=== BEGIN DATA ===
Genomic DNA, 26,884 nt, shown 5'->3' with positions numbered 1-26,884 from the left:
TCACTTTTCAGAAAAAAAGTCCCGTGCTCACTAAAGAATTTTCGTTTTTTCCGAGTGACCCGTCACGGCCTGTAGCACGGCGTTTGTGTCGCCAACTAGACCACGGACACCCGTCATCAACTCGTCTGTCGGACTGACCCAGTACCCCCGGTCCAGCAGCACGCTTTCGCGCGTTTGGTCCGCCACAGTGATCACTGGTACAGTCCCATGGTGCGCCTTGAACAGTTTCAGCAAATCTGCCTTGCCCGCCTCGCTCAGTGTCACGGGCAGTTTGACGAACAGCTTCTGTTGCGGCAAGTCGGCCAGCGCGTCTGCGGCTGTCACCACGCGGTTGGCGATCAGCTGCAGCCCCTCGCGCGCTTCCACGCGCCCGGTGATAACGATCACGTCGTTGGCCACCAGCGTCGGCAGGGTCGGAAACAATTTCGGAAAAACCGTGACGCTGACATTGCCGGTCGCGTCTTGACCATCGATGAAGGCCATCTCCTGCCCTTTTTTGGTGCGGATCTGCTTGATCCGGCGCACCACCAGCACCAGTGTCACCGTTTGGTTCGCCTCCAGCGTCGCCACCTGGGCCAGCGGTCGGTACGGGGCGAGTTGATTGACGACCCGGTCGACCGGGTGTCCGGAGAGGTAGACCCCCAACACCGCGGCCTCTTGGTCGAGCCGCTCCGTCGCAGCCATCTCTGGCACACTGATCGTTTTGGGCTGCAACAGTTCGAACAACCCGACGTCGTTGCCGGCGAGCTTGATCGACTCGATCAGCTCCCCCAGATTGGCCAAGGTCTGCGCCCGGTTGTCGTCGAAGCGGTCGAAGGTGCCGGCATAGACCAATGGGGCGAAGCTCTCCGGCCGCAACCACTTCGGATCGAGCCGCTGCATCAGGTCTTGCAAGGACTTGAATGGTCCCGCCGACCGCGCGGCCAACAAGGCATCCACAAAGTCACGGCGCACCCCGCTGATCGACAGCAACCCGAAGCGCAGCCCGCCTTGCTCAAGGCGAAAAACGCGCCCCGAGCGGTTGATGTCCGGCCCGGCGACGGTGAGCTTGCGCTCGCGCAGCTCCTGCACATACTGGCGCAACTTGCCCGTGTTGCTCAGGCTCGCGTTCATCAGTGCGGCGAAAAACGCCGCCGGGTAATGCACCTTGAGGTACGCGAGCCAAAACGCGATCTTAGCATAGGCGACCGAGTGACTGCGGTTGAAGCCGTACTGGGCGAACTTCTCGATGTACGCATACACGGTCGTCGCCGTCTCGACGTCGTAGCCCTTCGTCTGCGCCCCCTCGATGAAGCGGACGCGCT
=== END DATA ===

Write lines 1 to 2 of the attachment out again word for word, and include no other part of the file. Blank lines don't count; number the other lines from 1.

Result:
Genomic DNA, 26,884 nt, shown 5'->3' with positions numbered 1-26,884 from the left:
TCACTTTTCAGAAAAAAAGTCCCGTGCTCACTAAAGAATTTTCGTTTTTTCCGAGTGACCCGTCACGGCCTGTAGCACGGCGTTTGTGTCGCCAACTAGACCACGGACACCCGTCATCAACTCGTCTGTCGGACTGACCCAGTACCCCCGGTCCAGCAGCACGCTTTCGCGCGTTTGGTCCGCCACAGTGATCACTGGTACAGTCCCATGGTGCGCCTTGAACAGTTTCAGCAAATCTGCCTTGCCCGCCTCGCTCAGTGTCACGGGCAGTTTGACGAACAGCTTCTGTTGCGGCAAGTCGGCCAGCGCGTCTGCGGCTGTCACCACGCGGTTGGCGATCAGCTGCAGCCCCTCGCGCGCTTCCACGCGCCCGGTGATAACGATCACGTCGTTGGCCACCAGCGTCGGCAGGGTCGGAAACAATTTCGGAAAAACCGTGACGCTGACATTGCCGGTCGCGTCTTGACCATCGATGAAGGCCATCTCCTGCCCTTTTTTGGTGCGGATCTGCTTGATCCGGCGCACCACCAGCACCAGTGTCACCGTTTGGTTCGCCTCCAGCGTCGCCACCTGGGCCAGCGGTCGGTACGGGGCGAGTTGATTGACGACCCGGTCGACCGGGTGTCCGGAGAGGTAGACCCCCAACACCGCGGCCTCTTGGTCGAGCCGCTCCGTCGCAGCCATCTCTGGCACACTGATCGTTTTGGGCTGCAACAGTTCGAACAACCCGACGTCGTTGCCGGCGAGCTTGATCGACTCGATCAGCTCCCCCAGATTGGCCAAGGTCTGCGCCCGGTTGTCGTCGAAGCGGTCGAAGGTGCCGGCATAGACCAATGGGGCGAAGCTCTCCGGCCGCAACCACTTCGGATCGAGCCGCTGCATCAGGTCTTGCAAGGACTTGAATGGTCCCGCCGACCGCGCGGCCAACAAGGCATCCACAAAGTCACGGCGCACCCCGCTGATCGACAGCAACCCGAAGCGCAGCCCGCCTTGCTCAAGGCGAAAAACGCGCCCCGAGCGGTTGATGTCCGGCCCGGCGACGGTGAGCTTGCGCTCGCGCAGCTCCTGCACATACTGGCGCAACTTGCCCGTGTTGCTCAGGCTCGCGTTCATCAGTGCGGCGAAAAACGCCGCCGGGTAATGCACCTTGAGGTACGCGAGCCAAAACGCGATCTTAGCATAGGCGACCGAGTGACTGCGGTTGAAGCCGTACTGGGCGAACTTCTCGATGTACGCATACACGGTCGTCGCCGTCTCGACGTCGTAGCCCTTCGTCTGCGCCCCCTCGATGAAGCGGACGCGCT